The ability to develop that perspective is particularly challenging in the modern workplace. In an afternoon workshop, Jacqueline Carter of the Potential Project, talked about the “paid reality” of most leaders. In essence, leaders are paid to deal with the realities of work today: feeling constant pressure, being always on, dealing with information overload and feeling endlessly distracted. The result is that leaders are losing their ability to focus.

The answer is to focus on mindfulness, compassion and selflessness, Carter said. Too much leader development begins with building strategy or tactics before helping leaders understand themselves better and how they lead others, a trend we noted in our recent special report on leadership development.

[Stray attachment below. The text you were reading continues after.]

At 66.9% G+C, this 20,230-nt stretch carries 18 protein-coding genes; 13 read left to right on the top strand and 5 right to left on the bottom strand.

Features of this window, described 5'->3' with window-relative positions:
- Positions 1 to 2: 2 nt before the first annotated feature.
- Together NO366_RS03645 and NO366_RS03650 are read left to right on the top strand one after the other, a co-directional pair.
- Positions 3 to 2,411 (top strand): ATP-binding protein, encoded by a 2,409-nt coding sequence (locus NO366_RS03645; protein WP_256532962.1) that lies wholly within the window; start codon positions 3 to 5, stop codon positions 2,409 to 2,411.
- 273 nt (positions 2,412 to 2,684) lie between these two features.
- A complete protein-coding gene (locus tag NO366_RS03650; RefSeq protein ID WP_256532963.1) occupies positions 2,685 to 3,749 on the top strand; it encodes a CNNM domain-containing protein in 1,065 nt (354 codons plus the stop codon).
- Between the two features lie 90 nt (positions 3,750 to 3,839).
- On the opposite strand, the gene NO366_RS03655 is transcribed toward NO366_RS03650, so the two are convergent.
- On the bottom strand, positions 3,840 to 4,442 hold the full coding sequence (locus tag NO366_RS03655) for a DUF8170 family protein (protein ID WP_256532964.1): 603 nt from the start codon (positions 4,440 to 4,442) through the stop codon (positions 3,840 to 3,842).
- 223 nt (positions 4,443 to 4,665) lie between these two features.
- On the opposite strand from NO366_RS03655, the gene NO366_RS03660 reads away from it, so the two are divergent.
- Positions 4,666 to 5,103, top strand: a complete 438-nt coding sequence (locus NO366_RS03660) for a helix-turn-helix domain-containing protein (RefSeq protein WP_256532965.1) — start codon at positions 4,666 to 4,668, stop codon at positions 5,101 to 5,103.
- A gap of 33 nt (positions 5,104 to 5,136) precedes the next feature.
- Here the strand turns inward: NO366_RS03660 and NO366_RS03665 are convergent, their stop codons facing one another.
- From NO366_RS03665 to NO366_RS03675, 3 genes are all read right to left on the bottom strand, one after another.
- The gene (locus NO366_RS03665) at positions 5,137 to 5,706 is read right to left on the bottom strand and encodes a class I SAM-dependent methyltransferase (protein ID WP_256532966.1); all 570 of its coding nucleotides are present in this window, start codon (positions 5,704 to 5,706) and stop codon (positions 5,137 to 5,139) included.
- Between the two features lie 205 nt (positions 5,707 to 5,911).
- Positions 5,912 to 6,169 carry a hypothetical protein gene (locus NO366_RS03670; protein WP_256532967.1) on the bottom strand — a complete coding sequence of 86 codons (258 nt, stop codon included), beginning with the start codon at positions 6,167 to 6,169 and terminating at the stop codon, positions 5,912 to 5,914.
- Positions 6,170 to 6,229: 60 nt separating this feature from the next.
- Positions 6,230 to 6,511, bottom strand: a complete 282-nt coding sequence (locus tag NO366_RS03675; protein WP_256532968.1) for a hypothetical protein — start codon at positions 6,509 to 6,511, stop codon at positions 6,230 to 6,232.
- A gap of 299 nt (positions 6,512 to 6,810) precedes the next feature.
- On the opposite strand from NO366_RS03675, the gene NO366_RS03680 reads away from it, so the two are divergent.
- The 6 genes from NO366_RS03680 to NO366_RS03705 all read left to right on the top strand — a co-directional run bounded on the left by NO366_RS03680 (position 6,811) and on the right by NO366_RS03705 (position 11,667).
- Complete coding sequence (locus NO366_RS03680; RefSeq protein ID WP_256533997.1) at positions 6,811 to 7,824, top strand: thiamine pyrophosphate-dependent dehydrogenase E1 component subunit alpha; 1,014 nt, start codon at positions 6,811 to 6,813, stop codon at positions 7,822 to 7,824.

Mindfulness training is a way to help leaders regain the focus they need to thrive in a chaotic environment, Carter argued. “The brain has a negativity bias,” she said. “Mindfulness training is a way to clear the mental clutter and stay focused.” She took a workshop of 150 participants through a short mindfulness exercise, teaching them to focus and avoid distractions.

While developing leaders capable of handling the challenges of modern organizational leadership is essential, it’s not enough argued Jack Zenger, co-founder and CEO of leadership firm Zenger Folkman in another workshop. Organizations need to develop leadership with herd immunity.

Zenger argued that just as widespread vaccination can help a population resist and eventually eradicate disease, so leadership development at a greater scale can help immunize organizations against poor results. “The success of immunization programs hinges on reaching a high percentage of individuals,” he said. “When a parent fails to immunize a child, it jeopardizes the entire community.”